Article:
According to the dominant position among philosophers of language today, we can legitimately ascribe determinate contents (such as truth-conditions) to natural language sentences, independently of what the speaker actually means. This view contrasts with that held by ordinary language philosophers fifty years ago: according to them, speech acts, not sentences, are the primary bearers of content. François Recanati argues for the relevance of this controversy to the current debate about semantics and pragmatics. Is 'what is said' (as opposed to merely implied) determined by linguistic conventions, or is it an aspect of 'speaker's meaning'? Do we need pragmatics to fix truth-conditions? What is 'literal meaning'? To what extent is semantic composition a creative process? How pervasive is context-sensitivity? Recanati provides an original and insightful defence of 'contextualism', and offers an informed survey of the spectrum of positions held by linguists and philosophers working at the semantics/pragmatics interface.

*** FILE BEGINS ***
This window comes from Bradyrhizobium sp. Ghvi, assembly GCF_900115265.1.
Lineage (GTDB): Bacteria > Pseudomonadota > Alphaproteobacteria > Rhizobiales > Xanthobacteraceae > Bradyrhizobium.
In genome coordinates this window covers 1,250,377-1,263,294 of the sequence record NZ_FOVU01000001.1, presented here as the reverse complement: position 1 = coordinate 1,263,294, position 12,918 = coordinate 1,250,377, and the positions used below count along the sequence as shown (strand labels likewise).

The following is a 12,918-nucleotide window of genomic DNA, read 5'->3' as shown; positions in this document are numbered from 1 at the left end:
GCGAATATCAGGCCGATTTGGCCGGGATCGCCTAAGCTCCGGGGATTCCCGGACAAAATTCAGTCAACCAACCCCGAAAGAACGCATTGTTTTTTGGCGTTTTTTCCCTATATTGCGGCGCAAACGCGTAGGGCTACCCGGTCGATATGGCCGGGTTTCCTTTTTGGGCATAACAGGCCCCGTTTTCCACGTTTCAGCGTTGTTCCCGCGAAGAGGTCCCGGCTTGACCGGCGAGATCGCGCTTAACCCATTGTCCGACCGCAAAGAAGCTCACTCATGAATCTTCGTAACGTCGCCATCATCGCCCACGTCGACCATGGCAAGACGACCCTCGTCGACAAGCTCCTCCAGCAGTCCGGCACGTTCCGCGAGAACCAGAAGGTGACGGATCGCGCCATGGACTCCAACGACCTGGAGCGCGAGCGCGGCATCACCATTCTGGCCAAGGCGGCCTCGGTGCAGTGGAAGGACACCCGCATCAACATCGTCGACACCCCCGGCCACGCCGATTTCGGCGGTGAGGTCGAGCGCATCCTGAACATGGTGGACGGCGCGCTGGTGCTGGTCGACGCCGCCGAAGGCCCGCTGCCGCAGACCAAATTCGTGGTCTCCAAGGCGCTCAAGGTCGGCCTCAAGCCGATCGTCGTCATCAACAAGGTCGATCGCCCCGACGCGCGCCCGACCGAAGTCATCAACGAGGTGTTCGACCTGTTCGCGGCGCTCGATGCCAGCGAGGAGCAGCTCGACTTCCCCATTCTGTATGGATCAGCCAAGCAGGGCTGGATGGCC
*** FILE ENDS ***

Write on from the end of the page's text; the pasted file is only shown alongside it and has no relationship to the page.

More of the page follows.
• Addresses issues which are of interest to a wide audience • Defends a bold and provocative thesis that will elicit debate • Written in clear and accessible language and presupposes no prior knowledge
List of figures; Acknowledgements; Introduction; 1. Two approaches to 'what is said'; 2. Primary pragmatic processes; 3. Relevance-theoretic objections; 4. The syncretic view; 5. Nonliteral uses; 6. From literalism to contextualism; 7. Indexicalism and the finding fallacy; 8. Circumstances of evaluation; 9. Contextualism: How far can we go?; 10. Conclusion.